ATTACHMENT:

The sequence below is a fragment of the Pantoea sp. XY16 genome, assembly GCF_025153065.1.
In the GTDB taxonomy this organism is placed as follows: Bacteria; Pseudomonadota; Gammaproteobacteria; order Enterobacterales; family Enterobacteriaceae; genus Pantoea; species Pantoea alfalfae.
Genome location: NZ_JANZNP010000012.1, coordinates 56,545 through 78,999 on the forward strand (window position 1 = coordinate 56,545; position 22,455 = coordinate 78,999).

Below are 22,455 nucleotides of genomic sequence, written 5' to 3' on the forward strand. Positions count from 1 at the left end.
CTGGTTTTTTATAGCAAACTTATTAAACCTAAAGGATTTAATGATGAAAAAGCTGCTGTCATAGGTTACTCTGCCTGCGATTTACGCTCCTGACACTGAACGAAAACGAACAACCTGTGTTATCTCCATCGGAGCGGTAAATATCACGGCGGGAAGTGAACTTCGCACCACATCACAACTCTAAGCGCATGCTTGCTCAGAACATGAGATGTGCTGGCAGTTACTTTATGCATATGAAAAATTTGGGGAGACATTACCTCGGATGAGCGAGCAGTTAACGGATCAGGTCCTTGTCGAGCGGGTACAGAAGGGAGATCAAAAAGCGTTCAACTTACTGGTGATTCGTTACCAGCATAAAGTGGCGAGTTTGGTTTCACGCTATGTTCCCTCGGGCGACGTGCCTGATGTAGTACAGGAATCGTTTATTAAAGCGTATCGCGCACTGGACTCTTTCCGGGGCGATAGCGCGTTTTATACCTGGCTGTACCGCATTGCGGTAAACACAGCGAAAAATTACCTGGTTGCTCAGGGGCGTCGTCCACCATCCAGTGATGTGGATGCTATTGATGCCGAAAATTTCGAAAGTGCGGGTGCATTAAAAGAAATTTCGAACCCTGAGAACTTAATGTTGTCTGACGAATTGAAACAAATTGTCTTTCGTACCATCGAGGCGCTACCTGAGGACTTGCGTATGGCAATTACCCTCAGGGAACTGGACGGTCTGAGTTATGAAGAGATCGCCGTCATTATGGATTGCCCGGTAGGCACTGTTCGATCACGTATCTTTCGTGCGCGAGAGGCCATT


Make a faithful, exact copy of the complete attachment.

The sequence below is a fragment of the Pantoea sp. XY16 genome, assembly GCF_025153065.1.
In the GTDB taxonomy this organism is placed as follows: Bacteria; Pseudomonadota; Gammaproteobacteria; order Enterobacterales; family Enterobacteriaceae; genus Pantoea; species Pantoea alfalfae.
Genome location: NZ_JANZNP010000012.1, coordinates 56,545 through 78,999 on the forward strand (window position 1 = coordinate 56,545; position 22,455 = coordinate 78,999).

Below are 22,455 nucleotides of genomic sequence, written 5' to 3' on the forward strand. Positions count from 1 at the left end.
CTGGTTTTTTATAGCAAACTTATTAAACCTAAAGGATTTAATGATGAAAAAGCTGCTGTCATAGGTTACTCTGCCTGCGATTTACGCTCCTGACACTGAACGAAAACGAACAACCTGTGTTATCTCCATCGGAGCGGTAAATATCACGGCGGGAAGTGAACTTCGCACCACATCACAACTCTAAGCGCATGCTTGCTCAGAACATGAGATGTGCTGGCAGTTACTTTATGCATATGAAAAATTTGGGGAGACATTACCTCGGATGAGCGAGCAGTTAACGGATCAGGTCCTTGTCGAGCGGGTACAGAAGGGAGATCAAAAAGCGTTCAACTTACTGGTGATTCGTTACCAGCATAAAGTGGCGAGTTTGGTTTCACGCTATGTTCCCTCGGGCGACGTGCCTGATGTAGTACAGGAATCGTTTATTAAAGCGTATCGCGCACTGGACTCTTTCCGGGGCGATAGCGCGTTTTATACCTGGCTGTACCGCATTGCGGTAAACACAGCGAAAAATTACCTGGTTGCTCAGGGGCGTCGTCCACCATCCAGTGATGTGGATGCTATTGATGCCGAAAATTTCGAAAGTGCGGGTGCATTAAAAGAAATTTCGAACCCTGAGAACTTAATGTTGTCTGACGAATTGAAACAAATTGTCTTTCGTACCATCGAGGCGCTACCTGAGGACTTGCGTATGGCAATTACCCTCAGGGAACTGGACGGTCTGAGTTATGAAGAGATCGCCGTCATTATGGATTGCCCGGTAGGCACTGTTCGATCACGTATCTTTCGTGCGCGAGAGGCCATT